Sometimes when working in tech, you’ll have clients that have a mature technology, so a gee-whiz approach isn’t going to work. I like to put a fun spin on it, and creativity is a hallmark here at Bospar. Not all ideas fly, but it’s fascinating when they work well. At least, you’re showing your willingness to go the extra mile to get clients the attention they crave. You’re also showing the client how you think, which they tend to appreciate. In fact, the number of brainstorms we’re doing with clients is on the rise because they know we can be creative and strategic about how we approach media relations.
It’s also wise to ask clients and prospects how they define success. Otherwise, you could “succeed” on your own terms but will have failed in the client’s eyes. If you’re working as partners, you’re cooperatively problem-solving.
What makes for effective leadership?
I’m respectful of employees’ time and talents, and I love it when they feel the same because we’re both learning from each other. If I’m your boss, I’m going to be your champion and buffer so you can be happy at work and advance your career. I’ll stand up for you, even if you mess up.
I think it’s important to make teams feel as though they’re working together on something. You’re there for them. You’re going to protect them. You’re going to serve them.
What role does culture play in client relationships?
Our culture is very similar to the work that we do for our clients, where we’re constantly pushing ourselves. We’re trying to show clients all the fun news stories and creative hooks because sometimes their news can be boring.
Everyone here is such a good person and doing things for the right reasons. We have a really nice spirit of collaboration that crosses over the client line. And I think because of that, clients feel like they’re part of our team and vice versa. Some clients say, “This is so much fun! I love how Bospar is the best part of my day.” What better compliment can you get?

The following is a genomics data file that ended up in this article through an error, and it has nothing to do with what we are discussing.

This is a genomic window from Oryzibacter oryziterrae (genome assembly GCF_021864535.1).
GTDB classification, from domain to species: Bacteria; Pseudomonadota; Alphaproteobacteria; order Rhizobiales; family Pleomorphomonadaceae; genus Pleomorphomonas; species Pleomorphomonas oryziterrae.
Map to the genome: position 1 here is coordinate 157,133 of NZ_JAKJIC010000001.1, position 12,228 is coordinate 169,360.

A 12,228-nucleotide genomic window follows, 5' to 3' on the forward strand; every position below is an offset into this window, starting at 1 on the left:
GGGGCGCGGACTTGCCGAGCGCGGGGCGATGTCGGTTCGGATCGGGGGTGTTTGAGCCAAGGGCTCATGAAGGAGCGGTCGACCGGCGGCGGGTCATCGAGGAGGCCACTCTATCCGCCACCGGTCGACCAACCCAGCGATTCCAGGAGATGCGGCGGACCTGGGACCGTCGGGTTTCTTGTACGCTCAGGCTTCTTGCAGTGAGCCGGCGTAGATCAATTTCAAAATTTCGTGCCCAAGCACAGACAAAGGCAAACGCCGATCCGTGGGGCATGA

Bospar is both creative and strategic, though many agencies are one or the other. How do you define “creative?” How do you define “strategic?”
For me, a strategy is not that we’re going get you in the news. That’s a tactic. For example, if you’re pitching Crockpots, then cooking shows are obvious, but if gas stoves are going to be banned, then perhaps we should talk about sustainable cooking. It’s taking things to the next level so you can leverage the news that’s happening. I think being strategic is asking the right questions and not accepting answers like, “We don’t have competitors.”
Creativity is how we do that. Sometimes companies want to create news by hosting a charity event, and we’ve done a lot of those, but they don’t always get the media attention companies seek. So, what else could you do? You could field a survey so we can tell a story with numbers or create a soccer app and then ask a prominent psychologist to explain how watching game footage affects a 12-year-old’s brain.
How important is mentorship?
I had the best mentor. She was one of those women who would say, “Girl, you need to learn how to golf because that’s where all the good stuff happens. Do it or you’re going to get left behind.” She was amazing. She got me my job at Fleishman-Hillard because she’d been lobbying for raises and promotions and wasn’t getting anywhere; she thought I was wasting away. Sometimes mentorship is helping people change roles.
Mentorship is helping people become the best they can be, whatever that means to them. A mentor is someone who can influence someone else’s career in a positive way, but, for me, it’s as much a learning experience as it is a teaching experience.